CGSC needs capital to expand while flotation plans remain longer-term objective

Toby Esser

Broking group Cooper Gay Swett & Crawford (CGSC) is seeking additional private equity investment to fund future growth.

Chief executive Toby Esser told Insurance Times that the company is hoping to do a deal “as soon as possible”. “We think we have some outstanding opportunities, so the sooner the better. It will be this year.”
Esser added that the company is always in discussions with potential private equity investors, and has “a few favoured potential partners”.

It is seeking more equity capital for expansion and acquisitions in the absence of an initial public offering. The company has long had flotation plans, but they were put on hold following Cooper Gay’s 2010 merger with USwholesale broker Swett & Crawford, which formed the group. Plans are still on ice because of poor IPO markets.

The company needs more equity to grow because it inherited a large debt burden when it bought Swett & Crawford.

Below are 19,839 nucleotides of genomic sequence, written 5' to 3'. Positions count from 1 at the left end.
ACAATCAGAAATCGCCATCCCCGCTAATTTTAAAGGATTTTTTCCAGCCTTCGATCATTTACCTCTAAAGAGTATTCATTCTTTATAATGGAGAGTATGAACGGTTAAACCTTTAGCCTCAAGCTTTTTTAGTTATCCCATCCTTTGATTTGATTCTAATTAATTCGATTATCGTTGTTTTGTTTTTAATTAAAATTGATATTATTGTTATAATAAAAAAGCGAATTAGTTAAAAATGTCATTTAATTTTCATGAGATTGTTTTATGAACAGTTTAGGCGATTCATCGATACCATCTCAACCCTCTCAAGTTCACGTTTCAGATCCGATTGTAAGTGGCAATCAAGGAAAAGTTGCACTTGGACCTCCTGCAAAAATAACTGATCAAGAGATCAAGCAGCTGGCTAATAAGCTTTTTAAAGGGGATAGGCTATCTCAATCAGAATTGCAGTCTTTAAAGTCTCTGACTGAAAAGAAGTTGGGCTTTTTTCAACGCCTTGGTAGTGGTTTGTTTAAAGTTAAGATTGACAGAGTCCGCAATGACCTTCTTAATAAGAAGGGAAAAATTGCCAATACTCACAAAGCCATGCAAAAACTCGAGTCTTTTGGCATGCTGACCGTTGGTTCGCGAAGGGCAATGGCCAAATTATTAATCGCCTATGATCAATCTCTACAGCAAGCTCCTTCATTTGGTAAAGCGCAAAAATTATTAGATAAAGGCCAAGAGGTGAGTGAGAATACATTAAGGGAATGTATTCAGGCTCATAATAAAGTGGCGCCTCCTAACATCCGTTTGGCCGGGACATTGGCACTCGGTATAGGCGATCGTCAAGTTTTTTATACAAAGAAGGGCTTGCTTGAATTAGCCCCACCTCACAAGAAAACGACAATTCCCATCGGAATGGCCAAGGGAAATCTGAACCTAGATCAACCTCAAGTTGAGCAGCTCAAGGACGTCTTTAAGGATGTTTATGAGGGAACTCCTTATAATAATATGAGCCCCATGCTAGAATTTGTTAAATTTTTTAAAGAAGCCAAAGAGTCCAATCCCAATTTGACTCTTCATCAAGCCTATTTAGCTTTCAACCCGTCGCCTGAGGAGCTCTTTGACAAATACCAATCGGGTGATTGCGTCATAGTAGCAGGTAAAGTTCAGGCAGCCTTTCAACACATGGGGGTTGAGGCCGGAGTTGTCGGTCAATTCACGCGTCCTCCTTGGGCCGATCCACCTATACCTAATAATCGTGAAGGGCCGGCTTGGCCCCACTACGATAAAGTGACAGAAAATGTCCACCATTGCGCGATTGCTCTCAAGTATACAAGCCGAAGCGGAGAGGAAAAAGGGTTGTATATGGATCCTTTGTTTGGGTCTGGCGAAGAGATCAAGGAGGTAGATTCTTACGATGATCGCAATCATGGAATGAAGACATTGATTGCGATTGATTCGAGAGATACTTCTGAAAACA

According to CGSC’s 2011 results filing with Companies House, net debt was $358m (£220m) - 5.2 times underlying earnings before interest, tax, depreciation and amortisation (EBITDA). Esser said he is comfortable with the current debt levels, but he is targeting a debt level of four times EBITDA by the end of this year.

CGSC has investment from two private equity firms: BASC Investments, which owns 8.9% of the company, and HM Super Holdco, which owns 18.1%.

Despite seeking private equity investment, Esser is still aiming for an IPO eventually, he said. “The longer term strategy would still be to become a floated broker at some point in the next few years.”

Pass notes: CGSC

What does CGSC want to buy?
The company is keen to expand its managing general agency business and is currently checking out MGAs in the USA. Esser would also be keen to make acquisitions in emerging markets, in particular Latin America and Asia, but feels there is little on offer to buy.

Who else owns shares in CGSC?
The Portuguese broking group MDS SGPS holds 25.4%. The remainder is owned by individuals.

How is it performing financially?
The company made a small statutory net profit of £1.7m in 2011, a big improvement over the £24.5m loss made in 2010.